During the campaign for the office of 44th President of the United States, the name and qualities of Abraham Lincoln were invoked and associated with Obama on numerous occasions. All this media attention and, coincidentally, the 200th Anniversary of the birth of Lincoln on February 12 of this year, has sparked new interest in the man and his mystique. This has resulted in a recent plethora of photographs, documentaries and books on the man.
Shepherd, Nicholas H., photographer. Abraham Lincoln, Congressman-elect from Illinois. Springfield, Ill., 1846 or 1847, daguerreotype.
Many images can be found of Lincoln on the internet including newly uploaded images from the archive of The Library of Congress set of 22 photographs relating to the life of Abraham Lincoln on Flickr. A Photography Blog, Thinkin' about Lincoln, which shows possibly the first photo of Abraham Lincoln sans beard.
The History Channel broadcast a show based off the book of the same title Stealing Lincoln's Body about the 1876 attempt by counterfeiters to steal the body of Abraham Lincoln for ransom. According to the New York Times review of the show, the documentary includes digital recreations of Lincoln based on photographs taken during his life.
The New York Times Book Review lists and critiques many of the recently published books on Lincoln in Lincoln's Monuments, an article by William Safire, the author of Freedom a novel of Lincoln's Emancipation Proclamation. The books reviewed are A. Lincoln: A Biography, In Lincoln's Hand: His Original Manuscripts, The Lincoln Anthology: Great Writers on His Life and Legacy From 1860 to Now.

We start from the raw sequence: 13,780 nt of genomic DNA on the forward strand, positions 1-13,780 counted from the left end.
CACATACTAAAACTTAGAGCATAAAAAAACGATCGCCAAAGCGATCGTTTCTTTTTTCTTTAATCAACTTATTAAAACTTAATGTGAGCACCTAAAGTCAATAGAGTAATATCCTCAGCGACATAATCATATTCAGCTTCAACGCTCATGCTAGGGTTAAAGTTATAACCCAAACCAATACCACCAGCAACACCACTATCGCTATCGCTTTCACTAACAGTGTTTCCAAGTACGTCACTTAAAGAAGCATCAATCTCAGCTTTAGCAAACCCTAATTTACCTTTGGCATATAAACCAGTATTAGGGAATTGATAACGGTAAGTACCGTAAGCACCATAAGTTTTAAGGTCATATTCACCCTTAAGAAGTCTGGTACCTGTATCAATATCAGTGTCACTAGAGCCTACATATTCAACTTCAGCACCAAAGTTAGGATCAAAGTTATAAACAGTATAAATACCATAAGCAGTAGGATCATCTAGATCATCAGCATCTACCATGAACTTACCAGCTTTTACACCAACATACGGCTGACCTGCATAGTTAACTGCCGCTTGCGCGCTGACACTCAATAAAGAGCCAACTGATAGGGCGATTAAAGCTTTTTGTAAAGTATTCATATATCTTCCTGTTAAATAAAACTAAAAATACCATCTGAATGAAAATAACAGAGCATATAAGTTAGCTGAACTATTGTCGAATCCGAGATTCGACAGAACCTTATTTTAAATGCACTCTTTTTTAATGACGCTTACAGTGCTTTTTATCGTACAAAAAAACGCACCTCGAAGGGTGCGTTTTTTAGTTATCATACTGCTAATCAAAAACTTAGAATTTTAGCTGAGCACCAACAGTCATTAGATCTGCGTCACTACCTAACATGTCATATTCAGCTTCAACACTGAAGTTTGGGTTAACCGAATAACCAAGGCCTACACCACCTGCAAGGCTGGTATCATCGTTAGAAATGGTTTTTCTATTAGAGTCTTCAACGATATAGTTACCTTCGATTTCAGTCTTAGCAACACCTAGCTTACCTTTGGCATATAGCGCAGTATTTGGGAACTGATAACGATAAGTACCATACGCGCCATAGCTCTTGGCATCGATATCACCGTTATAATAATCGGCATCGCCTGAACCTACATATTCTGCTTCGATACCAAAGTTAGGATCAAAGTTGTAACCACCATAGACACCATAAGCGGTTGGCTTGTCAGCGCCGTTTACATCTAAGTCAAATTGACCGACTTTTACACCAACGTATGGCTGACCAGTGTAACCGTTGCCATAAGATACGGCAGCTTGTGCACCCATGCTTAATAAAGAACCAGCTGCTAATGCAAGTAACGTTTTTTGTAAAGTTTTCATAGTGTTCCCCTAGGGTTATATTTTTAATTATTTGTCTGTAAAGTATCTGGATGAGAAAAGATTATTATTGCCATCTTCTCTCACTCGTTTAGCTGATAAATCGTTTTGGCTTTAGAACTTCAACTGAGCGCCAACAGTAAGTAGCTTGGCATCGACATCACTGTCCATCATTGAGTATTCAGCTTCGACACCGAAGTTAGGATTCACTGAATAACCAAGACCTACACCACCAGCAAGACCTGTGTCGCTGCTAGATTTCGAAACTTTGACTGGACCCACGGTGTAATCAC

Charles Darwin and Lincoln share this same date of birth and also the cover of the new Smithsonian Magazine and an article titled Lincoln's Contested Legacy. In this issue Philip B. Kunhardt III, co-author of the 2008 book Looking for Lincoln, explores the often conflicting myths associated with this man:
Though our understanding of him is more nuanced than it once was, and we are more able to recognize his limitations as well as his strengths, Abraham Lincoln remains the great example of democratic leadership--by most criteria, truly our greatest president.
Other books about Lincoln of interest: Lincoln's Assassins: Their Trial and Execution and Team of Rivals: The Political Genius of Abraham Lincoln.